Behlul Ozkan, a political scientist at Istanbul’s Marmara University, says the Erdogan government has supported Islamist movements in the Middle East to establish a sphere of influence and play a leadership role. “They are obsessed with destroying the Assad regime. They see IS as an opportunity for Turkey since it is fighting its enemies on three fronts: against Baghdad’s Shiite-dominated leadership, against Assad, and the PYD, which is an affiliate of the PKK.”
Stone throwing youths clashed with security forces in Burkina Faso Tuesday before tens of thousands took to the streets in a mass demonstration against a move to let the country’s long- erving president extend his rule beyond 30 years. The pre dawn violence kicked off a day of action called by the opposition against what they say is a constitutional coup by supporters of President Blaise Compaore. Gendarmes in the capital Ouagadougou charged to disperse several dozen youths barricading the country’s main highway.
More Swedes are now in favour of their country joining Nato than are against the idea, according to a new survey by pollsters Novus. 37 percent of Swedes questioned said they supported joining Nato compared with 36 percent who were against the idea. It is the first time a survey has suggested that a larger proportion of Swedes back joining Nato as opposed to keeping out of the organisation. In May 2014, just 28 percent of Swedes polled wanted to join Nato, compared with 56 percent of people who rejected the idea of signing up.
There was no Russian distress call. That’s the opinion of a Swedish signal intelligence (SIGINT) source after a massive $2.8mn military and media sub-hunt consumed the country for a week. Reports of a Russian distress signal and a grainy-picture were enough to deploy the navy while the media widely concluded the vessel had to be a Russian submarine spooking Stockholm. The proof of this was an alleged comms intercept, at distress call frequency, between the supposed sub and Kaliningrad base.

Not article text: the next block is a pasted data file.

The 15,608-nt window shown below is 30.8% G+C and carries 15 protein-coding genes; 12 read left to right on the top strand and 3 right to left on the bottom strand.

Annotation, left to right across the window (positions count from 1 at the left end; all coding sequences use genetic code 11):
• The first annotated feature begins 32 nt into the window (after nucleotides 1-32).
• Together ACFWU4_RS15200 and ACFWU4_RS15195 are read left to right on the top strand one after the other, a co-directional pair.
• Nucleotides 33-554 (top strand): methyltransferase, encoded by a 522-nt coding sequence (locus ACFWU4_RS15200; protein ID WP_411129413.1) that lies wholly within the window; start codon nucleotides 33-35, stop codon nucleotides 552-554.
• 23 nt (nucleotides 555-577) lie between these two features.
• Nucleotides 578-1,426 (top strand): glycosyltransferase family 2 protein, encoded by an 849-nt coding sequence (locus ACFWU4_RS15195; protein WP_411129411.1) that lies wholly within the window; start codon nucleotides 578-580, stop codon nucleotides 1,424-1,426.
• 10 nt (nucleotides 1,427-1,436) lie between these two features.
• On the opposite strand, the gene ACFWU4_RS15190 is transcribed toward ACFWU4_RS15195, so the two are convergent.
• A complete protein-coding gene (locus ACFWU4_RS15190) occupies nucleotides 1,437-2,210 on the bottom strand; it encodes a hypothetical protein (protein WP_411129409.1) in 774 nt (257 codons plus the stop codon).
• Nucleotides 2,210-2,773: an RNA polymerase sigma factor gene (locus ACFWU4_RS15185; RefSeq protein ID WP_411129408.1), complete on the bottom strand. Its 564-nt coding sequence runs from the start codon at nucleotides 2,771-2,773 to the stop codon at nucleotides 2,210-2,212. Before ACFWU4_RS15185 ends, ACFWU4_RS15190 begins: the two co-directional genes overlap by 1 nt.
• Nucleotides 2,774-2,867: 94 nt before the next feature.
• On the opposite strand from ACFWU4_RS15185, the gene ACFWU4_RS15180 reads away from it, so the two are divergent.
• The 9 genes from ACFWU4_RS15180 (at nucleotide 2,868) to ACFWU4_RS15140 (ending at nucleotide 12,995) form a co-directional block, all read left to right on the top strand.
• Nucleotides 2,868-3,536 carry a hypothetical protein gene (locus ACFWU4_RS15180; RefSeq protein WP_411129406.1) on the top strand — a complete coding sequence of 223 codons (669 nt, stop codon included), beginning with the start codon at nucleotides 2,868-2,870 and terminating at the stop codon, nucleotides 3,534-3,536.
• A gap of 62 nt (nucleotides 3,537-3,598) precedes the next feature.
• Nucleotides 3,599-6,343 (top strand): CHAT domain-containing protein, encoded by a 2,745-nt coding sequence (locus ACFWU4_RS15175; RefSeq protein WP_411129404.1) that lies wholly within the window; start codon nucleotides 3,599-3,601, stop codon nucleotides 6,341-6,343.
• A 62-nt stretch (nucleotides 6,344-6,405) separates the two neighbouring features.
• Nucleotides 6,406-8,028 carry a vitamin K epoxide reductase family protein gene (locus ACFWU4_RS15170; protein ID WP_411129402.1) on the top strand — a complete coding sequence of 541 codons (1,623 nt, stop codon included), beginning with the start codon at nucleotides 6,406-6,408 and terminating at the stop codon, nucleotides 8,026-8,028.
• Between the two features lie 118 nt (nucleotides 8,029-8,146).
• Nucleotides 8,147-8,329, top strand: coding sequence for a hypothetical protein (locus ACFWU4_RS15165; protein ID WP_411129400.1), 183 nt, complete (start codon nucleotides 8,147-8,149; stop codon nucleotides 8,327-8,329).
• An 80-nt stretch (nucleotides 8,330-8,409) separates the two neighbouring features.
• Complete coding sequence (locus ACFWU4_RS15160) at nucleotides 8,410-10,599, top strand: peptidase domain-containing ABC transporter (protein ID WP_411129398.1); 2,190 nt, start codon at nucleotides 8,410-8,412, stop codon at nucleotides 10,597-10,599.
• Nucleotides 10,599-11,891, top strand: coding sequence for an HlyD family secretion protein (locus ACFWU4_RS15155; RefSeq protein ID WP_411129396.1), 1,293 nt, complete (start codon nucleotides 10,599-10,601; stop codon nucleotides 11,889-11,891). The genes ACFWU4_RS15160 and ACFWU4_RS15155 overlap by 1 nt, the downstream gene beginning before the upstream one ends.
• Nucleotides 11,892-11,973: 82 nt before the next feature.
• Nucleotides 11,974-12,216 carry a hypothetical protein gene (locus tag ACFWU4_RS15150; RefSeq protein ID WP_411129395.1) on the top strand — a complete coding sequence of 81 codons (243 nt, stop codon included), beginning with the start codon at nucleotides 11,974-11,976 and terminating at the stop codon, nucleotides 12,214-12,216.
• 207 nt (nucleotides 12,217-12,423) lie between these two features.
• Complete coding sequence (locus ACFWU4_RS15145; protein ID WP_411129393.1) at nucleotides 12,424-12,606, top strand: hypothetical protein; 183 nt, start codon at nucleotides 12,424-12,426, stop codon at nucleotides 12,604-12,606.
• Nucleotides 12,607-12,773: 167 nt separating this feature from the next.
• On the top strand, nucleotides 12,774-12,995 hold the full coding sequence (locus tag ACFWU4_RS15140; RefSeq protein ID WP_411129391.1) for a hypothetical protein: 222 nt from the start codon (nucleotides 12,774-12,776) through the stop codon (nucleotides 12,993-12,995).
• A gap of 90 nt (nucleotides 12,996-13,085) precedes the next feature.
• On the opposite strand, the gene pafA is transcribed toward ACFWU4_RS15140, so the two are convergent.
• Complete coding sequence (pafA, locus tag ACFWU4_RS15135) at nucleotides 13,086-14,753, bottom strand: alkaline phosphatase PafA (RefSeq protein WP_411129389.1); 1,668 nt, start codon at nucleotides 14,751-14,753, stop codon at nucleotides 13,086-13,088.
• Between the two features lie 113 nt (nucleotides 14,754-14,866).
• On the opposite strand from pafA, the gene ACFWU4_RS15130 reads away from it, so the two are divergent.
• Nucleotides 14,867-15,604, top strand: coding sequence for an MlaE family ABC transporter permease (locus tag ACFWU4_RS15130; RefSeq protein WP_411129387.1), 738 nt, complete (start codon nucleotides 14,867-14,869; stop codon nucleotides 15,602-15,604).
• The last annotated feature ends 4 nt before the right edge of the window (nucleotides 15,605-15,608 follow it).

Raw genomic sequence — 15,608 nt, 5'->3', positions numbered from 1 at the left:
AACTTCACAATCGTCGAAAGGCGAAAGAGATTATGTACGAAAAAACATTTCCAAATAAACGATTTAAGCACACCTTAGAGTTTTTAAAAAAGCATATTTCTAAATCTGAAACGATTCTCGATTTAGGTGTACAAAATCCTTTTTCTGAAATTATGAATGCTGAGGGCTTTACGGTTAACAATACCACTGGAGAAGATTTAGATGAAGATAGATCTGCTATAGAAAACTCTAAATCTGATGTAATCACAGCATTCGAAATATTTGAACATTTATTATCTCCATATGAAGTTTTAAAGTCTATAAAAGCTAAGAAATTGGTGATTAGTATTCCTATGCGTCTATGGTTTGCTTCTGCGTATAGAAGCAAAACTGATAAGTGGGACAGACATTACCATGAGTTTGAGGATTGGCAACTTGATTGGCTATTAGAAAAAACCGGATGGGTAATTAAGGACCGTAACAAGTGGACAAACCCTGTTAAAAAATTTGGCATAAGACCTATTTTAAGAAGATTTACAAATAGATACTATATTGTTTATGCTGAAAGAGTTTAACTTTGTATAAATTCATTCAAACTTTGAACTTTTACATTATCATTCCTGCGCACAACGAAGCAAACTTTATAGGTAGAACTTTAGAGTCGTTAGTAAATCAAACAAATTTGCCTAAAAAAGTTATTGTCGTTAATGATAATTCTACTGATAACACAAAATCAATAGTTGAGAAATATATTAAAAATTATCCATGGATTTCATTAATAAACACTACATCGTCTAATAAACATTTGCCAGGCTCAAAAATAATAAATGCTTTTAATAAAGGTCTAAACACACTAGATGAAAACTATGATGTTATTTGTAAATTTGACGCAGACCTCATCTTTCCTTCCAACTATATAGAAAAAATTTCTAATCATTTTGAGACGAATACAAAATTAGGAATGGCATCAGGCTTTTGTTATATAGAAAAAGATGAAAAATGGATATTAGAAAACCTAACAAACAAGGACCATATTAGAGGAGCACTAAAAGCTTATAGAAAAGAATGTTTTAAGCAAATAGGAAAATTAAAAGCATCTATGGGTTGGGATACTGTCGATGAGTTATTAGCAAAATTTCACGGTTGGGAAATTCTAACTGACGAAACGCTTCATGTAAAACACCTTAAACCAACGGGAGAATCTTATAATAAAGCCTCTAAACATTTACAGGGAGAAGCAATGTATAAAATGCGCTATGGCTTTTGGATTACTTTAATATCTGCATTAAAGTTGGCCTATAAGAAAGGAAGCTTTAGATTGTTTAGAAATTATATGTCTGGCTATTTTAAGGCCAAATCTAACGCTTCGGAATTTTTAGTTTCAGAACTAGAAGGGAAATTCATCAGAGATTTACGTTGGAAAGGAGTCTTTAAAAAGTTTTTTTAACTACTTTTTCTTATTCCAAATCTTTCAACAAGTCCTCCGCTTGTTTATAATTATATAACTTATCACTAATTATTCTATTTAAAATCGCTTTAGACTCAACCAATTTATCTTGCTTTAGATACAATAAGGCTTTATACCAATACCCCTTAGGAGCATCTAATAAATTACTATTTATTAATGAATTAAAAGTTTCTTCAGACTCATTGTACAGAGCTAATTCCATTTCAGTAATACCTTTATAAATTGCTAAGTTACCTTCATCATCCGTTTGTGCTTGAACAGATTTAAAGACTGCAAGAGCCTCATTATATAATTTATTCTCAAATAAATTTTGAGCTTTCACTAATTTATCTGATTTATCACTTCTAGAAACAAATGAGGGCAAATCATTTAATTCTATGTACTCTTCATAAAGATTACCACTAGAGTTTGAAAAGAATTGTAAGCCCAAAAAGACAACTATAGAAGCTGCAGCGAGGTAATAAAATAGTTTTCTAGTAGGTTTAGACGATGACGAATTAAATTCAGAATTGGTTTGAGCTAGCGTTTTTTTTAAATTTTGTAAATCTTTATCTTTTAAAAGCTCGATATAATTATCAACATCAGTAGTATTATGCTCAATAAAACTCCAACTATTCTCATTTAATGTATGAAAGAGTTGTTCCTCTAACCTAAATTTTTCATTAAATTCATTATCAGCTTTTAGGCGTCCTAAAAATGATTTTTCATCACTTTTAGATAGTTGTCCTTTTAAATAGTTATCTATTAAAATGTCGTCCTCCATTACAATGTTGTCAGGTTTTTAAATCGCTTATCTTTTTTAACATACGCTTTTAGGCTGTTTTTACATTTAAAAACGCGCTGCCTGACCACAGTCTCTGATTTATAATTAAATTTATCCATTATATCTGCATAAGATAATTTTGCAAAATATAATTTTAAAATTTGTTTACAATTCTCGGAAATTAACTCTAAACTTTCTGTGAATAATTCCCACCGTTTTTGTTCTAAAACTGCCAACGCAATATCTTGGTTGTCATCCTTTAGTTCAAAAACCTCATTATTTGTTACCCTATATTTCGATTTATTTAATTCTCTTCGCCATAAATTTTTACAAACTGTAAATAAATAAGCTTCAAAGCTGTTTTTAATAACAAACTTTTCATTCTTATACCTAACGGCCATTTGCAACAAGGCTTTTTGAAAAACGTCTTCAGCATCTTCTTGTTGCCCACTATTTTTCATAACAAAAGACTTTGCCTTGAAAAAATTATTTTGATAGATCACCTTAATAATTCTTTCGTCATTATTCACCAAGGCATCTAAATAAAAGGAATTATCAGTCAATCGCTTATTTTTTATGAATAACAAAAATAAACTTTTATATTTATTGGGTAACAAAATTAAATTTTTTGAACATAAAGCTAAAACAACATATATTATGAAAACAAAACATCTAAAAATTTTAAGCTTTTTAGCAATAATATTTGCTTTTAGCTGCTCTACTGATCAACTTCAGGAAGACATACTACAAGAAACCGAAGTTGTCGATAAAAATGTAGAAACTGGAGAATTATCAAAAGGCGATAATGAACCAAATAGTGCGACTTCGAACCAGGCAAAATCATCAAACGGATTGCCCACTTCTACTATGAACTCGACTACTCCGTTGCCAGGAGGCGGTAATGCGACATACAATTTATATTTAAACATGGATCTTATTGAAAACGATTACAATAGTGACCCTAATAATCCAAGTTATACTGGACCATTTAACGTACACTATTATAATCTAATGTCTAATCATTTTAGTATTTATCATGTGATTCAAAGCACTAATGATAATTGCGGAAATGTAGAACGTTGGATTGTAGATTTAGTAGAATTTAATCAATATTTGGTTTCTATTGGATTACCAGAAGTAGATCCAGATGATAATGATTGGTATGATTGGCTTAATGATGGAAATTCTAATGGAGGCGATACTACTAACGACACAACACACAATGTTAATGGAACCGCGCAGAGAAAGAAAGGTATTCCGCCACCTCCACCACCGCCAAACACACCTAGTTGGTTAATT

France expressed full support to Georgia’s aspiration to join NATO, French Defense Minister Jean-Yves Le Drian said, according to Georgian Defense Ministry. He made the remarks during a meeting with Georgian Defense Minister Irakli Alasania in Paris. The sides discussed the strengthening of cooperation between France and Georgia in the military sphere. The ministers also focused on the prospects for Georgia’s accession to NATO and the results of the alliance’s summit in Wales.
TRIPOLI Libya’s remote desert south has become a haven for north African rebels who have set up training camps in what has traditionally been a hotbed of arms smuggling, experts say. Weapons looted from his arsenal have made their way to the so-called ‘Salvador Triangle’, a no-man’s land formed by the porous borders of Libya, Algeria and Niger, experts say. For years the triangle was the backyard of smugglers and traffickers through which illicit weapons flowed easily between north Africa and countries in sub-Saharan Africa.